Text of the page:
Is your parent-teacher communication on it’s “A Game”? Do you find writing notes and talking to parents about their student’s academics easy breezy? I do . . . now!
#Realtalk There have been several times in my 24 years as an educator that I have had parent conversations that have turned uncomfortable and awkward. I have the personality that does not do well with confrontation and I take everything to heart. On the home front, the last nine years I have become a mom to school aged boys that struggle at school in reading. Being on both sides of the fence is hard. I understand the concerns some of my sons’ teachers (yes…sons…because all 3 struggle) have but at the same time I don’t like turning the corner and walking the other way, every time I see one of their teachers coming my way.
Here are a few quick and easy parent communication tips that have worked for me the past several years.
TRICIA’S TIP #1
Talk to parents with understanding and empathy.
Most parents, I believe, really are trying the best they know how. Most parents I have personally worked with, love their children and see their kids as an extension of themselves. Some parents have had bad tough times themselves in school and already may feel negatively toward teachers. I have sat in countless IEPs through the years where my colleagues begin talking by listing all of the improvements that students need to make. IEP talk time can be short so some of my colleagues have come right out of the gate with negatives. Having the unique experience of sitting on both sides of the IEP meeting table as a parent and as an educator there have been times I have said to myself, “Did they just really say that to me? I would never speak that way to a parent. My child is struggling and we are doing the best that we can right now.” Win your parents over with smiles, kindness and compassion!
TRICIA’S TIP #2
Make a “Sunshine Call” as the beginning of the year or as soon as you can.
The first week or two of school I slowly work my way down the class list calling my new students’ parents. I tell parents I am so happy to be their child’s teacher. Then I share a quick positive I have noticed about their student. Most parents I talk to are so surprised I took the time to call and give a compliment to their child. They tell me the only time they hear from a teacher is when there is a negative in school. When you make a “Sunshine Call” at the beginning of the year, it is so much easier to call later in the year to say, “Hey I know we talked a little bit ago and “Charlie” was doing great, but right now I am seeing a few challenges. I was calling to see if you could help me because I know what a great kid “Charlie” is.” I already laid a little ground work that I am not a “Negative Nelly” so most parents I have talked to are happy to help because they know I have shown that I care about their student.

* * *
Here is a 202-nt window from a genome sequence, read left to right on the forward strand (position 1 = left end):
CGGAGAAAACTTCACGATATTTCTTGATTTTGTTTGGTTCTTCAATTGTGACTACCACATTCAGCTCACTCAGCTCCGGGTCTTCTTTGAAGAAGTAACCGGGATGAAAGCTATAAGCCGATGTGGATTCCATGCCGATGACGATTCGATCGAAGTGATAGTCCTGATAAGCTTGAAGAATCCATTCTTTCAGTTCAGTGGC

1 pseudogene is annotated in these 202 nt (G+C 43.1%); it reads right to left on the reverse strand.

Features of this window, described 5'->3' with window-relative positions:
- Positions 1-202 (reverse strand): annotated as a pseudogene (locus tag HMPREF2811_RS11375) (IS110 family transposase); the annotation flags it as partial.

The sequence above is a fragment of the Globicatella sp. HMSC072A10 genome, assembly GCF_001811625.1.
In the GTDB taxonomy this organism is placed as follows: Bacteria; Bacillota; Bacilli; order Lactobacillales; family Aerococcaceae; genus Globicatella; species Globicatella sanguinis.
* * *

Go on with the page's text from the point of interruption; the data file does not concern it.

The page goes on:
TRICIA’S TIP #3
Communicate often and celebrate successes!
When I talk to parents I use “sandwich talk“. I sandwich a negative (I call them “challenges” in the classroom) between two positive statements. For example, I start with a positive like “I care about your child and want the best for them” (this is absolutely true…I adore my students) Then I will slip in something their student needs to work on. Lastly, I close the conversation with a positive about their child. Celebrating successes leaves my parents feeling inspired rather than deflated.
TRICIA’S TIP #4
Send home happy notes or quick forms that communicate how students are doing. I have a drawer filled with these easy to use forms that communicate beginning reading, phonics and math skills for my Kindergarteners. I highlight things students need to work on and write a few words of praise. There is my “sandwich talk” again but this time on a written form 😉
I just add a few quick positive notes to build confidence and celebrate success. Then I highlight challenges my students need support with at home. My parents love receiving these!